The voltage is higher with bike running because the entire voltage system is higher

I'm not saying your sensor is 'not bad' - just that measuring 12V on the White/Blue wire is not a val.id test to reach that conclusion
 

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Discussion Starter · #71 ·
Alright, I understand the issue now.
Feeling a bit dumb now. Wouldn't have to rip half of the wiring loom out. But I did found out why the bike was smelling like gas sometimes - bad rubber seal in the bottom of fuel tank, where the 2 hoses are which ejects excess liquids (gas cap water overflow and another one..)

I will then check the sensor.

Thanks again, DEcosse.
I hope that at some point all this info will be useful to someone else also besides me.
 

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But I did found out why the bike was smelling like gas sometimes - bad rubber seal in the bottom of fuel tank, where the 2 hoses are which ejects excess liquids (gas cap water overflow and another one..)
I can guarantee you from personal experience, if fuel is leaking there, it is NOT the rubber seal (which actually seals nothing really) - you most likely have a hole(s) in one (or both) of those two tubes which run inside the tank from the filler neck down to those nipples, the only occasion you would possibly have fuel in either of those tubes would be if you grossly overfilled it and even then the problem would be temporary till it all drained from the tube - if it is constantly dripping, then you have a void in the tubes
I bet you will find that it doesn't leak when fuel is at a lower level, but you notice it when tank is full. This is a not un-common occurrence. In my case the garage would be reeking if I filled it just before returning home - and continue to drip until was about half-way down when it would stop.
You need to repair it with an epoxy sealant - may as well do the whole tank while you're at it, with Caswell Tank Liner
I'll reference thread for you tomorrow with pics that illustrate exactly what the problem is.

edit - didn't have to look far - I had already added it to the Mods, Upgrades and Fixes Catalog in the Stickies

This is a great picture that shows perfectly the issue

729494
 

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Discussion Starter · #73 ·
Regarding speedo - I found the issue - the little taps or whatever they are called - the ones turning the magnet, they somehow managed to not place themselves as they should, and scraped a side of the new aluminium magnet, and the magnet was not moving at all.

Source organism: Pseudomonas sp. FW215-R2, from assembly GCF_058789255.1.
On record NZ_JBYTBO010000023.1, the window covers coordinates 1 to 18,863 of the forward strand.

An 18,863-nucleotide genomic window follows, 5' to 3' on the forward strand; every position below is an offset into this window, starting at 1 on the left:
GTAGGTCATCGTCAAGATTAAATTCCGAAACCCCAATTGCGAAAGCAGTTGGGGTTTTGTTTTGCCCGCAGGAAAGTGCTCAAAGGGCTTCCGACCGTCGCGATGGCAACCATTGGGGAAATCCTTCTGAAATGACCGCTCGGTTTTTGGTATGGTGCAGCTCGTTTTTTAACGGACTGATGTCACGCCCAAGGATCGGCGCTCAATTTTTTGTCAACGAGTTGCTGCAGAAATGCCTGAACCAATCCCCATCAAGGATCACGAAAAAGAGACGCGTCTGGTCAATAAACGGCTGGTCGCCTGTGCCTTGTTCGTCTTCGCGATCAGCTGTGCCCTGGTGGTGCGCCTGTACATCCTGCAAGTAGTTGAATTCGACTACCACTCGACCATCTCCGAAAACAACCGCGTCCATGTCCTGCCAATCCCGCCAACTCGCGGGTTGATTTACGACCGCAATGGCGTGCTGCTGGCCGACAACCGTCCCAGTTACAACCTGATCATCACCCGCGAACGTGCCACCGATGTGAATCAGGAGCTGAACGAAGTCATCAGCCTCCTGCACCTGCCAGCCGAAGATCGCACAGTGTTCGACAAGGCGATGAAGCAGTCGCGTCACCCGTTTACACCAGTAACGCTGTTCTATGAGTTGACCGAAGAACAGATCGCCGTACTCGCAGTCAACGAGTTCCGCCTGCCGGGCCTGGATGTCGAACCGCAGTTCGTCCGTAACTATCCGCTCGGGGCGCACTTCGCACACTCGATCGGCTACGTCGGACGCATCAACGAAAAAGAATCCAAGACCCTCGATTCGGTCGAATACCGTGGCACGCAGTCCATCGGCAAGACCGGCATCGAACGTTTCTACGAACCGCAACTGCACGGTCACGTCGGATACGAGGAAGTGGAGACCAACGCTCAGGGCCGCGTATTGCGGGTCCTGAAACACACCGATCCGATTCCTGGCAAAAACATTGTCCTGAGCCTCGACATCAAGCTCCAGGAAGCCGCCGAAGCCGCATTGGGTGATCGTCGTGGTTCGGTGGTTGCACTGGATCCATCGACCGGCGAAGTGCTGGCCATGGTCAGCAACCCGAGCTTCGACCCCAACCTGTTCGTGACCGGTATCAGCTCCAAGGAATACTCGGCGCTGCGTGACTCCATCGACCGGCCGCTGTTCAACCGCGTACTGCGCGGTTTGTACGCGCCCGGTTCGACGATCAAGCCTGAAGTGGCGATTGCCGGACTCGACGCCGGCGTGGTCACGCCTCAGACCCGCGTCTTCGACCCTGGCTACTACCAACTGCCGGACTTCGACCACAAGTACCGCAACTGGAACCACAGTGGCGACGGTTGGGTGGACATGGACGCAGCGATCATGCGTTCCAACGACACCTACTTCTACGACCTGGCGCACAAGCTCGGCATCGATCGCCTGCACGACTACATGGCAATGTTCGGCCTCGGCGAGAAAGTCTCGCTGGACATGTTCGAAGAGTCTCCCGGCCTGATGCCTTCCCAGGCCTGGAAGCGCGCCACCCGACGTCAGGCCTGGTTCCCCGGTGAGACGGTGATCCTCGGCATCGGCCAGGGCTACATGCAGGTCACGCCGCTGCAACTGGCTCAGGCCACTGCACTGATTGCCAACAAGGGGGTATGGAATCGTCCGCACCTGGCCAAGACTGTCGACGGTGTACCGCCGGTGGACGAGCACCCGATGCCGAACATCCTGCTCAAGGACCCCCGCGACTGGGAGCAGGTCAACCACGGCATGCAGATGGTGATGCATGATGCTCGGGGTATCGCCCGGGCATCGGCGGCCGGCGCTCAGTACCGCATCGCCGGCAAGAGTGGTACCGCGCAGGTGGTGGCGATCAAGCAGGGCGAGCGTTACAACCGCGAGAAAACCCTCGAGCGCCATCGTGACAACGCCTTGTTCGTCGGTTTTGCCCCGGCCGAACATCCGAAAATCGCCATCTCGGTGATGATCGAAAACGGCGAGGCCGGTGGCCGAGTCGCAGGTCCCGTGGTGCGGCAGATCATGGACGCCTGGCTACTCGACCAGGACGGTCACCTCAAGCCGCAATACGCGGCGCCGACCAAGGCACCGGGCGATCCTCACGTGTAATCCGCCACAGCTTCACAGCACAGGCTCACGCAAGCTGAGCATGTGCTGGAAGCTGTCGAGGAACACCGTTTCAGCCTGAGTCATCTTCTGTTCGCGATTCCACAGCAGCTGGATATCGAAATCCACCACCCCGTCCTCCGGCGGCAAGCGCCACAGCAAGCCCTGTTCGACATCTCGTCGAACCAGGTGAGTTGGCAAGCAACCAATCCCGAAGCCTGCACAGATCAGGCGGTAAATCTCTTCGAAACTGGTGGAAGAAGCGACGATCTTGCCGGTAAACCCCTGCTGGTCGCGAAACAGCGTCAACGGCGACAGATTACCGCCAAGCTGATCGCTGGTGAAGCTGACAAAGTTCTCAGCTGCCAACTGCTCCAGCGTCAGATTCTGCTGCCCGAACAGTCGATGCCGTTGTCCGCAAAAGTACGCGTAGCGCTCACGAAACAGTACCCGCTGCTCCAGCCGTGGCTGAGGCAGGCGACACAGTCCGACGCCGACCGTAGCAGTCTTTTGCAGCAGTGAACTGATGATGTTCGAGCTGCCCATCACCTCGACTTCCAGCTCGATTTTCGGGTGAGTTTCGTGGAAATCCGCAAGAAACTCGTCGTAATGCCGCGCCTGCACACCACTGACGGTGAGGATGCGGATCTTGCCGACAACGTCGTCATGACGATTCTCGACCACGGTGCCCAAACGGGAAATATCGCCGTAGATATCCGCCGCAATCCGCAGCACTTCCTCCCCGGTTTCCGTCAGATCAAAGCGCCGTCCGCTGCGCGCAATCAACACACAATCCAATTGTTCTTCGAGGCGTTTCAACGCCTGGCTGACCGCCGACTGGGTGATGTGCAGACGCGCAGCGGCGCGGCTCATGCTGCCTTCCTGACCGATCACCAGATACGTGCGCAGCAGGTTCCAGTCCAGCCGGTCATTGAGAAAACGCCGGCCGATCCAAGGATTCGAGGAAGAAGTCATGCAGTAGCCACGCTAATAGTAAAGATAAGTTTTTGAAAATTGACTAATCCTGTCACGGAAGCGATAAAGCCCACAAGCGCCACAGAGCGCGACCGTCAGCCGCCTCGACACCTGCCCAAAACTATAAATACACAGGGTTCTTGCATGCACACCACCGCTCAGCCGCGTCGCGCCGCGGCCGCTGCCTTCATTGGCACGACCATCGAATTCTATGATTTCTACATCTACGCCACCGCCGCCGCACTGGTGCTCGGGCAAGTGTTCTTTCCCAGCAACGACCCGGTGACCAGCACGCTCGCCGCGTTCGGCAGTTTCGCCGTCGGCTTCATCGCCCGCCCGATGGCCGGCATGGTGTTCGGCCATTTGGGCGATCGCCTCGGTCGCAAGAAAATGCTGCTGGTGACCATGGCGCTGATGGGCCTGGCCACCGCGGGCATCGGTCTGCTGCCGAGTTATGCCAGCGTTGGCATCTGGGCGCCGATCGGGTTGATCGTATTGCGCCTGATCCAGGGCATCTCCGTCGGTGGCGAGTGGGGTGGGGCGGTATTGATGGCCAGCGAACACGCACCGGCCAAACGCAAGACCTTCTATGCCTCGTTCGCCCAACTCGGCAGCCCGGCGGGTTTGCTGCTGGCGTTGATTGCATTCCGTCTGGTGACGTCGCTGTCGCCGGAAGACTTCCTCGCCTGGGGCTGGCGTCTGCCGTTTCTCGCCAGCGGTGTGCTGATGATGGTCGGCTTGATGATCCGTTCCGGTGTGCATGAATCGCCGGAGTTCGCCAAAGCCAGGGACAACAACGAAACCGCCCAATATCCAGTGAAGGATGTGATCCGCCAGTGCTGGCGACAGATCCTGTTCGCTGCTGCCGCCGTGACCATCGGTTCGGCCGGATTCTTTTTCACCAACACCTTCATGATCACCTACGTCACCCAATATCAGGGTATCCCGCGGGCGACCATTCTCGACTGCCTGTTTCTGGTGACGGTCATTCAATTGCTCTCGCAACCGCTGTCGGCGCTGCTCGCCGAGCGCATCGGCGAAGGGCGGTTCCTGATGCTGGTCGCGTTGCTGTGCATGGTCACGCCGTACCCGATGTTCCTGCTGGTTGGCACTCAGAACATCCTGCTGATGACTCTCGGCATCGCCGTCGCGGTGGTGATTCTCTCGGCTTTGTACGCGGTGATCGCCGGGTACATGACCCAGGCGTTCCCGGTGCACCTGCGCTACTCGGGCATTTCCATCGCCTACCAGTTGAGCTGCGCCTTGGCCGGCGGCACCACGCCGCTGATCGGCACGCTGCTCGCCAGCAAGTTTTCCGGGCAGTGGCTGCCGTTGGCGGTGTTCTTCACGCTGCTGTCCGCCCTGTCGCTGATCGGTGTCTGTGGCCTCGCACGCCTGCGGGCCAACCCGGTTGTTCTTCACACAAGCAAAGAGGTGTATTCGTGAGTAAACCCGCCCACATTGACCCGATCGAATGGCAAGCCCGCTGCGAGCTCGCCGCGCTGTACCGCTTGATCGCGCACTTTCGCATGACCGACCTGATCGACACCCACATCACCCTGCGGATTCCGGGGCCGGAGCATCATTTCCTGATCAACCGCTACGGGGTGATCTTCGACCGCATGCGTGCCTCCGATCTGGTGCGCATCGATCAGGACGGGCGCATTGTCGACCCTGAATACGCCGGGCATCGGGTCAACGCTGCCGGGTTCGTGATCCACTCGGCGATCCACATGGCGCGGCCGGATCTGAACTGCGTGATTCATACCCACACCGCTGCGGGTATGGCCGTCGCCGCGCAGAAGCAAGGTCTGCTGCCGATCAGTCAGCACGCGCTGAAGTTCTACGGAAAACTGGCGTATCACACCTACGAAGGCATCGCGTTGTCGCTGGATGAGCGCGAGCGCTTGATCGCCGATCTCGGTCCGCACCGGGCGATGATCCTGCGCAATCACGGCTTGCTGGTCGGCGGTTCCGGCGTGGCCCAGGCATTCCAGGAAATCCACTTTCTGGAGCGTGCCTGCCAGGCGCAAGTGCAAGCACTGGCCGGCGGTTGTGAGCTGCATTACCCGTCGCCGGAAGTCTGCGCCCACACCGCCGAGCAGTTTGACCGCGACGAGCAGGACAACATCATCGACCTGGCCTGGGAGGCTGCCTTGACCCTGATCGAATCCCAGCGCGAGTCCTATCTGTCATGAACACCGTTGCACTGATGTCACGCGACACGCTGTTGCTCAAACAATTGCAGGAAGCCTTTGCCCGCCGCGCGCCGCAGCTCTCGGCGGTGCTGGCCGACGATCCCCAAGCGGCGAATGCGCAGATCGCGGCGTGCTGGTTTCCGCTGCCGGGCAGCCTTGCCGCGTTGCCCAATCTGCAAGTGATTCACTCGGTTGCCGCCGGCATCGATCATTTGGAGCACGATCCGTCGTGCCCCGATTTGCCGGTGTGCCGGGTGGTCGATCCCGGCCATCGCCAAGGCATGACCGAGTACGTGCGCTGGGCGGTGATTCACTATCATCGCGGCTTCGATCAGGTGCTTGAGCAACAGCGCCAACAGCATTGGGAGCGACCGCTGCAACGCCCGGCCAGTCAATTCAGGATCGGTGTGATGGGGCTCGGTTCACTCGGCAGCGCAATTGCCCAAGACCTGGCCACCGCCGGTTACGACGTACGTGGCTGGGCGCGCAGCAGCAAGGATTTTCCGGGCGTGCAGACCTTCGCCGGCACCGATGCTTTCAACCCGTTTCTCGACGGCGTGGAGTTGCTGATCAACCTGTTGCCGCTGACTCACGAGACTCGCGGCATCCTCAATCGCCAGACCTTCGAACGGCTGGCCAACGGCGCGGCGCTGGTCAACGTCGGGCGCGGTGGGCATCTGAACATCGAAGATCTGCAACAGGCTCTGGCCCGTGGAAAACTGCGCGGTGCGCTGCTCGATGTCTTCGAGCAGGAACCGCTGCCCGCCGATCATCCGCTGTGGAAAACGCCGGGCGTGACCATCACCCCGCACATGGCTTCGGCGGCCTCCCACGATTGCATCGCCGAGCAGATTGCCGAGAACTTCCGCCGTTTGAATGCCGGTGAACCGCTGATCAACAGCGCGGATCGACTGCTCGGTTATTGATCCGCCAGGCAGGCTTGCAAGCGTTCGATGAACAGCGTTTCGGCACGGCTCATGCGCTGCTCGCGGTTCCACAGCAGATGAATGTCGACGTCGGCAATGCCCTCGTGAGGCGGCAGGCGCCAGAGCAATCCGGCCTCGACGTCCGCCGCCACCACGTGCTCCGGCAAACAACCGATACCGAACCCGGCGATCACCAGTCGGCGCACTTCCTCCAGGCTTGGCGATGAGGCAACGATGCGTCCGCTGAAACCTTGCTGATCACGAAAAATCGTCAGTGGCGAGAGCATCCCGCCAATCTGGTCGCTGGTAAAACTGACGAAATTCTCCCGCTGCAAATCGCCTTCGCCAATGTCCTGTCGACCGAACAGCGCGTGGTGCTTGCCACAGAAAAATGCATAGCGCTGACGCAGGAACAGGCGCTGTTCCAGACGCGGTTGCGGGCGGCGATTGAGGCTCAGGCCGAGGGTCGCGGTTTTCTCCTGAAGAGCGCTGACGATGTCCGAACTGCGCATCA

I just tried pushing it with all my might, and nothing. So thats the issue.
So now I will try and saw its side around the center, where it is messed up, with a metal saw, to try and make it move. Plus will bend the taps to better position.
Overall the magnet itself is ok, just the one side slightly scraped off.
 

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Discussion Starter · #75 ·
Alright, my initial idea of making it move is not working.
Got to figure out a different way.
There isnt a gap big enough between the center of magnet and the metal bushing.
 

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Discussion Starter · #77 ·
Exactly that, DEcosse.
I did grease it, put enough of it there.
Most probably I bent some of the wheel taps/pins, they didnt have enough contact and just messed up the aluminium rotor. And when it messed it up, it kind of molded (I dont know the best way to say how it is) together with the sender unit.
As in, the tiny gap that was supposed to be between the rotor and sender unit, its no longer there.

I tried to hammer the rotor, with no success, didnt move a bit.
Also tried using thin knife to scratch the aluminium, to create that gap, also with no success.
 

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Discussion Starter · #79 ·
Very good suggestion!
Will try that today after work (or during lunchtime, working from home during this time).

I have an electric heat gun, will try that - heats things up very well.
 

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Discussion Starter · #80 ·
I feel like a champion now.
Got the damn thing out.
Heat did not help at all, just burnt my hands :D

Pic below with tools used to get it out.
A metal saw, angle-grinder disc un-do tool, and also a little bit of brake cleaner.

729621